The Octavia and Superb premium sedans will stop production in India in 2019.

The manufacture of the Skoda Octavia and Superb luxury cars will end in India in February 2023, according to a Team-BHP report that cites sources. March 2023 will mark the end of sales. The forthcoming Phase 2 of the Bharat Stage 6 emission limits is cited as the cause of this. Vehicles sold in India would have to abide by RDE - Real Driving Emission - requirements as part of the BS6 Phase 2 emission standards. Less lax are BS6 standards than RDE standards.

Every vehicle sold in India after April 1st, 2023, must adhere to RDE norms as a result of these regulations taking effect on that day. The Skoda Octavia and Superb BS6 models that are currently on the market are both petrol-only and meet BS6 standards. Both automobiles will require a new engine-gearbox combo to meet RDE standards. More money will be invested as a result.

The Volkswagen group, which owns Skoda, has chosen to discontinue both vehicles due to their low sales. The Slavia C-segment sedan, the Kushaq compact SUV, and the full-size, custom-built Kodiaq luxury SUV will be the sole vehicles Skoda offers for sale in India beginning on April 1. Volkswagen will also be selling 3 vehicles: the Virtus C-segment sedan, the Tiguan premium SUV, and the Taigun compact SUV. The Volkswagen iD4 electric crossover will go on sale in India later this year, but it is a halo vehicle designed for brand building and will only be imported in a small quantity.

The auto industry doesn’t like abrupt policy changes:

Nitin Gadkari, the minister in charge of India's transport ministry, has been substantially tightening pollution standards. Due to poor air quality, India skipped one generation of emission standards and transitioned from Bharat Stage 4 (BS4) to BS6 guidelines. In order to significantly reduce tailpipe emissions, the Indian government is also encouraging automakers to produce more electric vehicles.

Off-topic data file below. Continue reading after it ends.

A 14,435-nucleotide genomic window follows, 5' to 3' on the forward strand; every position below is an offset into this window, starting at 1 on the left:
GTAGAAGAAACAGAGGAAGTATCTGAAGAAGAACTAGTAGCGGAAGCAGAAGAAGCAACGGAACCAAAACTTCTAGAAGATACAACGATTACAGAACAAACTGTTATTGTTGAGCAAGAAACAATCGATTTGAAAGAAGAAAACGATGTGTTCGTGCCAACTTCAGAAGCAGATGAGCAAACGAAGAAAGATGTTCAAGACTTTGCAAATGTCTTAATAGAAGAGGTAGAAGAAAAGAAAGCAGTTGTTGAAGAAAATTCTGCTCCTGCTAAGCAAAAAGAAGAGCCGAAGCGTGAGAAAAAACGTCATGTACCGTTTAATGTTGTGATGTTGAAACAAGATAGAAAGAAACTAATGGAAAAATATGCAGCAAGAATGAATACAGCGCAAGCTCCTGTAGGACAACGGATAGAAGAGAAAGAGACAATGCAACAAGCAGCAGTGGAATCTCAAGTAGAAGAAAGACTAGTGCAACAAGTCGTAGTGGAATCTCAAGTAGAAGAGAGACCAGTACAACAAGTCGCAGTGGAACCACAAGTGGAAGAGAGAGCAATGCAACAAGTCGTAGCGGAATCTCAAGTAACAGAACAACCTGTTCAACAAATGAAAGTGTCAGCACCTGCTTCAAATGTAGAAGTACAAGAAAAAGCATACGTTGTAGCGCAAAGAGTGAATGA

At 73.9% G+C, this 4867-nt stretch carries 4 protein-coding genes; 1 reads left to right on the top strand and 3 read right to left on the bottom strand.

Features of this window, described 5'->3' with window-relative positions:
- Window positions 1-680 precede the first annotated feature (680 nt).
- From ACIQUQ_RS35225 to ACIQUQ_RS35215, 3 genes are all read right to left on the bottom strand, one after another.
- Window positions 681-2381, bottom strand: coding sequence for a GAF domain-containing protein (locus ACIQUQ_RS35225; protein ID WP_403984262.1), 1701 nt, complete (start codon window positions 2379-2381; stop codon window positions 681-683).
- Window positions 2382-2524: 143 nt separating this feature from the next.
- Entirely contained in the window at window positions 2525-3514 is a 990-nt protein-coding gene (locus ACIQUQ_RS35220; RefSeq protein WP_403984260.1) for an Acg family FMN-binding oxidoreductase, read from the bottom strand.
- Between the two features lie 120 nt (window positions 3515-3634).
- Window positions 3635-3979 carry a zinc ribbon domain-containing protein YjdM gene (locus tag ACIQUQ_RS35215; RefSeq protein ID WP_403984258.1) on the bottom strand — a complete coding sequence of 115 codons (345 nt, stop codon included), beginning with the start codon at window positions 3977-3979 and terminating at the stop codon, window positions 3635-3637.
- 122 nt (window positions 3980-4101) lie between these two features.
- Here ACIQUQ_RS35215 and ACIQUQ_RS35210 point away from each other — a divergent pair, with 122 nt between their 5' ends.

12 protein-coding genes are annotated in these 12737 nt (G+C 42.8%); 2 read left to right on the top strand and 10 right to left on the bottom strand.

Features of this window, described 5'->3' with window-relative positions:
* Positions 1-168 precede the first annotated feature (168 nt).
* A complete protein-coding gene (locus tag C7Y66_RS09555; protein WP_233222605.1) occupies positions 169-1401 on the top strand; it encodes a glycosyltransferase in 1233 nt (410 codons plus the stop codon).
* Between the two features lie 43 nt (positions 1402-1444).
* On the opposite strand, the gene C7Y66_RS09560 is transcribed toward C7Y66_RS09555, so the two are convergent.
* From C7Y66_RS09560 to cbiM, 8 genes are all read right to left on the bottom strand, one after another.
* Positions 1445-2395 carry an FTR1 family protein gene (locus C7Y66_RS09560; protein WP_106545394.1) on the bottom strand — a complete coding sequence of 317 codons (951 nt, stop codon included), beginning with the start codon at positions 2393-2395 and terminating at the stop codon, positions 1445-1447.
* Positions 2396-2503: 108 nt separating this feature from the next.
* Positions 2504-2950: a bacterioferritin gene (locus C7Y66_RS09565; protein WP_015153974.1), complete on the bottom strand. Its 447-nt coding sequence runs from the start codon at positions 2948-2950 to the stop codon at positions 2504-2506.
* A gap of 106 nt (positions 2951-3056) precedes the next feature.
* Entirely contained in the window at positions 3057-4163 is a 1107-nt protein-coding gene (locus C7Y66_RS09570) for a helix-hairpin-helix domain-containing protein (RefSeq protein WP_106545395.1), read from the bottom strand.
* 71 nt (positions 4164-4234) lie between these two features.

For the auto sector, which is struggling to comply with new standards, these abrupt and frequently extreme legislative changes have been problematic. A lot of people in the auto business have complained about sudden policy changes, but the Indian government seems steadfast in its choices.

Advantage electric Cars:

Expect to see more electric vehicle launches in the upcoming years, both in the passenger car and two-wheeler markets. Although tailpipe emissions from electric automobiles are reduced, the electricity that supplies them may not come from clean sources. The majority of India's electricity is produced by thermal power plants, which mostly burn coal as fuel. One of the dirtiest sources of energy is coal, according to some.

The pollution issue is simply shifted from the vehicle's tailpipe to thermal power plants when electric cars are recharged using electricity from coal-fired power plants. Another concern is battery disposal, which has grown significantly as a result of the high battery use of electric vehicles. After 5-7 years, these batteries need to be replaced, which is another environmental problem that legislators will soon have to address. Electric vehicles will be more sustainable if India transitions to cleaner power generation from renewable sources.

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